Sudanese writers have been crowding onto the Arab literary scene in increasing numbers, making headway in several pan-Arab literary projects and prizes. With the majority of them living out of the country in the Arab Gulf or in Europe, they are creating almost a virtual Sudanese literary scene, one that cannot be silenced or censored.

The 100 best nonfiction books: No 8 – Orientalism by Edward...

100-best-nonfiction-books-8-orientalism-edward-said  

A FATEFUL MEAL by Eyad Barghuthy

Their fathers had had a special friendship. They had both fled the village of Samaria for Acre after the ’48 Nakba. Mufid’s father had got himself one of the shops offered to refugees and had opened a grocery, while Saber’s father had worked as a building labourer on the new Jewish settlements.

The Snows of Cairo by Lana Abdel Rahman

The company where he would work consisted of a number of different Arab nationalities. The interviewer, an engineer, asked him a number of questions, about his previous jobs and his experience. He was so pleasant that Nagi became suspicious, but in the end, he joined the team and learned in the first few weeks that the company was managing huge tourist projects on the coast of the Red Sea

Susannah Tarbush reviews: Carnival by Rawi Hage

Fly, is an immigrant taxi driver who roams the streets of an unnamed city in his cab. The novel is set at the time of the annual carnival, and revellers crowd the streets in masks and costumes. Fly is an engaging, entertaining and erudite narrator. His taxi is “my boat, or sometimes my airplane, my home, or my library”. Fly divides taxi drivers into two groups: Spiders and Flies.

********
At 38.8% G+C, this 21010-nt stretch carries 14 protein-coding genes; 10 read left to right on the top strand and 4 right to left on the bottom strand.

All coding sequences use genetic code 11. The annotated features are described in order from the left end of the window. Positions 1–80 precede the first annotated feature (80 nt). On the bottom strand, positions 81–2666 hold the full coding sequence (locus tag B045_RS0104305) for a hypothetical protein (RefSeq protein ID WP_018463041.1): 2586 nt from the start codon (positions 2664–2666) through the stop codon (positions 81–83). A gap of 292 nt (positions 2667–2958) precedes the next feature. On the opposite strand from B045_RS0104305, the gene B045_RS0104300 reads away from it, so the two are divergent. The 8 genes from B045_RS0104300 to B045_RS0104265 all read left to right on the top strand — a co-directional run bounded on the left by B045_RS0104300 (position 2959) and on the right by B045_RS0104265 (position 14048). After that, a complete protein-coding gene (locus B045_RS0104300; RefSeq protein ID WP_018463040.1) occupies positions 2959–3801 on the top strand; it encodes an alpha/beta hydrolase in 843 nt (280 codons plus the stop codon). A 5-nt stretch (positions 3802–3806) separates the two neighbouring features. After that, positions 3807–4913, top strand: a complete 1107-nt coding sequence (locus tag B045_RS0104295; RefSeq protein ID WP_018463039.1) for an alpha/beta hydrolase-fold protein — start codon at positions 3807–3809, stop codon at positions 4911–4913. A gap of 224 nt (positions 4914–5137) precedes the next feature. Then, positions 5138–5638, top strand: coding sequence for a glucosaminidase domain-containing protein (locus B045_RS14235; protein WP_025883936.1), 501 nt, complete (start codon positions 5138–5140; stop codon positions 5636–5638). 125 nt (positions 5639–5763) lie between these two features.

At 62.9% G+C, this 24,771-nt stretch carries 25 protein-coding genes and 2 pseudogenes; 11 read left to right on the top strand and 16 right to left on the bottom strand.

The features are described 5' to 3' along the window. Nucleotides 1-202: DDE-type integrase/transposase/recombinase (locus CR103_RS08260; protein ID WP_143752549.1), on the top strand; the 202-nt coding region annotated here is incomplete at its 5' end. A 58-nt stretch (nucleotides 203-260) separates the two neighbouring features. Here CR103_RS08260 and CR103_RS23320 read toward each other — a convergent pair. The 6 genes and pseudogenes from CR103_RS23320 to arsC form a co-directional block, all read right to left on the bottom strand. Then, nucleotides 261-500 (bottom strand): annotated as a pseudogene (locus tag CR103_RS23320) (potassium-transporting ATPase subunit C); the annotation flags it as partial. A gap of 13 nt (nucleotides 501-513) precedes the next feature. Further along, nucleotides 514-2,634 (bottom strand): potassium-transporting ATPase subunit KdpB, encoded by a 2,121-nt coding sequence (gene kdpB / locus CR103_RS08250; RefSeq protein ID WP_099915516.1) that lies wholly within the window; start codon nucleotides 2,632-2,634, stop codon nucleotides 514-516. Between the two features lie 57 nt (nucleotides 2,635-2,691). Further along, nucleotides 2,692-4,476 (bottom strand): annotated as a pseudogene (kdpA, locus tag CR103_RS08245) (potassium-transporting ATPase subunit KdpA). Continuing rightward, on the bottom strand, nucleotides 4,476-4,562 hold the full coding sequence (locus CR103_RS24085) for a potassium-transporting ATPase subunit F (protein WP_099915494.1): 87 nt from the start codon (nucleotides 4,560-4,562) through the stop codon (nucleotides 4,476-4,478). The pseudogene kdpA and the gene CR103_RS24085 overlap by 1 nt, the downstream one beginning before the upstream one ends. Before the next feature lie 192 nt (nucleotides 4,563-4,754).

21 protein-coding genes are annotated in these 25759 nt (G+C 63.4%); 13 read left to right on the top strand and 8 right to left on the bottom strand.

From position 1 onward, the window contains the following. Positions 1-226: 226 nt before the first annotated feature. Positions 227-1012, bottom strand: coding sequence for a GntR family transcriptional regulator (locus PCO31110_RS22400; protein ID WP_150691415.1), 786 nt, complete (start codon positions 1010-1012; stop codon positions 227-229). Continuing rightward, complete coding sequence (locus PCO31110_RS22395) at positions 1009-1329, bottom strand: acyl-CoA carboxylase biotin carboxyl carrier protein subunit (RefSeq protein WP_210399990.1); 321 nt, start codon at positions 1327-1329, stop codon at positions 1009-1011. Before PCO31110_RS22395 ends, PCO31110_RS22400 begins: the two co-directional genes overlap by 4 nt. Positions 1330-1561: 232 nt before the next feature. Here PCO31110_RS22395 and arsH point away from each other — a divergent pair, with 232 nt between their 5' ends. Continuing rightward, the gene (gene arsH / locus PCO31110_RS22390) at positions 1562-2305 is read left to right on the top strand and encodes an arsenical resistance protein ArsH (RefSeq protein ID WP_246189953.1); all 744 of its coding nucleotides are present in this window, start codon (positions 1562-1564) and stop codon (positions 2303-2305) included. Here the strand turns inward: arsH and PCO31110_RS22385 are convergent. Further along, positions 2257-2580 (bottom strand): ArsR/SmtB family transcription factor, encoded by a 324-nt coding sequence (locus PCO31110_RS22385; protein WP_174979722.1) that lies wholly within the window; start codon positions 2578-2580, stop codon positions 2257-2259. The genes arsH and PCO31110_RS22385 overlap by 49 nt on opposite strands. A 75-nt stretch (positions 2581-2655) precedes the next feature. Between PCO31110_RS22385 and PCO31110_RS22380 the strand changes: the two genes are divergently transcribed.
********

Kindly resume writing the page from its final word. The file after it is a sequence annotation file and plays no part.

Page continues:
The Gate of Passion by Waheed Taweela

“Everything needs prostitutes,” Abu Shindi tells you. He’s sitting on one side of his table in a secluded corner, directly under a picture of the President. He sees you, but you don’t see him. The seat may have changed, but the years haven’t, and neither has the President’s picture.

Beirut Noir edited by Iman Humaydan

  Featuring brand-new stories by: Rawi Hage, Muhammad Abi Samra, Leila Eid, Hala Kawtharani, Marie Tawk, Bana Baydoun, Hyam Yared, Najwa Barakat, Alawiyeh Sobh, Mazen...

The Monk’s Hell by Shakir Noori

Father Sharbel had paid a visit to Iraq, returning with painful memories which found their way out at the slightest opportunity. Those close to him said that he had tired of life in the monastery and wished to return to Assyria; that the spirit of the place had taken possession of him

The Book of Disappearance by Ibtisam Azem

My mother ran out of the house after putting on shoes that didn’t match. Her curly hair was tied back with a black band. The fear on her face was patent and her blue eyes seemed bigger. The edge of her white shirt hung over her grey skirt. I followed her out. She looked like a mad woman, roaming the streets of Ajami. She was searching for my grandmother. In a hurry, as if trying to catch up with herself. Hearing my footsteps she turned back and gestured with her broom-thin arm – go back!
error: Content is protected !!